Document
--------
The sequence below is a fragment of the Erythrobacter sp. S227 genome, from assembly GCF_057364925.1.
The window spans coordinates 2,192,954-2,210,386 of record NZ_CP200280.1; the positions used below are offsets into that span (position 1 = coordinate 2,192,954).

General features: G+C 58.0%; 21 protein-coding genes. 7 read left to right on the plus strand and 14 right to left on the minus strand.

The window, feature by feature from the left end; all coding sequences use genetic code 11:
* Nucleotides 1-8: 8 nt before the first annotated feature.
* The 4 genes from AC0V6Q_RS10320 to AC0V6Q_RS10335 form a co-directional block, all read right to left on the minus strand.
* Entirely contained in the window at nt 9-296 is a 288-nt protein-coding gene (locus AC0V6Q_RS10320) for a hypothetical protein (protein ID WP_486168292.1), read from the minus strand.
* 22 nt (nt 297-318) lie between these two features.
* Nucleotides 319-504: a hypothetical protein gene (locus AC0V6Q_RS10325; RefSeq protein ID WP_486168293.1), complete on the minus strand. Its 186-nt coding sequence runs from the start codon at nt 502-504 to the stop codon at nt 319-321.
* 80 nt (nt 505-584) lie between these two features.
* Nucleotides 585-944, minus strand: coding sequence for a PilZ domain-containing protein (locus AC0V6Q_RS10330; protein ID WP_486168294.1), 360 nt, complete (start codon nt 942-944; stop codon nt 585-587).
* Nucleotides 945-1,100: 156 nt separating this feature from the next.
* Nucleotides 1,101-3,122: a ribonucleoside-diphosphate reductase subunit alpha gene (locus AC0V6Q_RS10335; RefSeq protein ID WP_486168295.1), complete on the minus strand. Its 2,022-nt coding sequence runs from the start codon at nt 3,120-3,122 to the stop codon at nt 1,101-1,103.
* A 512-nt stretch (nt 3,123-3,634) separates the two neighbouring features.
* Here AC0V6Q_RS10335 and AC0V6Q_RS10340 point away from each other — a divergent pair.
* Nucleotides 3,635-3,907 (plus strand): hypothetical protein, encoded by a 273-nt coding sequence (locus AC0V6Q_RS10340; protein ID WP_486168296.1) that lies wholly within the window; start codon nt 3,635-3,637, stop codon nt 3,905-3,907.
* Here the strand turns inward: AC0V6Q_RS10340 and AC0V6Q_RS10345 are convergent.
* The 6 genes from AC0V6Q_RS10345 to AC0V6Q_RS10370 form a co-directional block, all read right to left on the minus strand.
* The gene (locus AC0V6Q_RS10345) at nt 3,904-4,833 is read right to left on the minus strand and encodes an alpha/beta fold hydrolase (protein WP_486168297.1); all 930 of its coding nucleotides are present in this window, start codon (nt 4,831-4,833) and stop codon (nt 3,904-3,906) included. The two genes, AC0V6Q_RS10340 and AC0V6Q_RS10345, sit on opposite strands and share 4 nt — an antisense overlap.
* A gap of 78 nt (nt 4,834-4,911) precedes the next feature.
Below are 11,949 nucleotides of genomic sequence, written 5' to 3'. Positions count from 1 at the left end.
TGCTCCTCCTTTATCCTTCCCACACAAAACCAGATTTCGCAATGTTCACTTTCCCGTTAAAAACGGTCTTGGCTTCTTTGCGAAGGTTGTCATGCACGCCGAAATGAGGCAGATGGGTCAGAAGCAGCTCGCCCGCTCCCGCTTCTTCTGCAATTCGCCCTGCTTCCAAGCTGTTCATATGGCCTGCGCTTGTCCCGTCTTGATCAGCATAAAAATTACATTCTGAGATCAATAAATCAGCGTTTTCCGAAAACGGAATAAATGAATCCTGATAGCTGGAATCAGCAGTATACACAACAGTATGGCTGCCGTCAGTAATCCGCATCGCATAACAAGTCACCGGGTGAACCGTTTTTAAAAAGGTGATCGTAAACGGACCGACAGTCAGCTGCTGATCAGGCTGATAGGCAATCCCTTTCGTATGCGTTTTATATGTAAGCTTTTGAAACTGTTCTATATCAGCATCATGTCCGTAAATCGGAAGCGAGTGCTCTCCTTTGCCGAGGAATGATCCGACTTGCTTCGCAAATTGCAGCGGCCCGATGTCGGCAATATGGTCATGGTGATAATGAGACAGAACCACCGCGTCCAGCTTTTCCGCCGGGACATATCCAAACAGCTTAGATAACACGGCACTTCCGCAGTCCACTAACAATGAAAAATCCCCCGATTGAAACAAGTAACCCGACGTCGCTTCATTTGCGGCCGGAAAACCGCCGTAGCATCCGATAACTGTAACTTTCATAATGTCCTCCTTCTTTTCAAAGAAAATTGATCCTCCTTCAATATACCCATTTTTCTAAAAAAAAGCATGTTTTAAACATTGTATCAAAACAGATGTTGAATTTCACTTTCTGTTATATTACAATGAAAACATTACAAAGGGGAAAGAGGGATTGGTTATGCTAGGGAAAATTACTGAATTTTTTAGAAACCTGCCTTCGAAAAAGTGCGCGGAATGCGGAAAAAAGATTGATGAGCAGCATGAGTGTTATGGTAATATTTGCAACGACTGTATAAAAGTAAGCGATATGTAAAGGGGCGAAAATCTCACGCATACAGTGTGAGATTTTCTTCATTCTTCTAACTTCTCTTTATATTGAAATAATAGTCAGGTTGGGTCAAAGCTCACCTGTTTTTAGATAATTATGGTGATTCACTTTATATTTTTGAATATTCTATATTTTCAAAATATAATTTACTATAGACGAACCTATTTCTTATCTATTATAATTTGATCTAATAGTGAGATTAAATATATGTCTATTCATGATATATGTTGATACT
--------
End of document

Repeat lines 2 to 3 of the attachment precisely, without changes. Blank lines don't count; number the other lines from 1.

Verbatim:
The window spans coordinates 2,192,954-2,210,386 of record NZ_CP200280.1; the positions used below are offsets into that span (position 1 = coordinate 2,192,954).

General features: G+C 58.0%; 21 protein-coding genes. 7 read left to right on the plus strand and 14 right to left on the minus strand.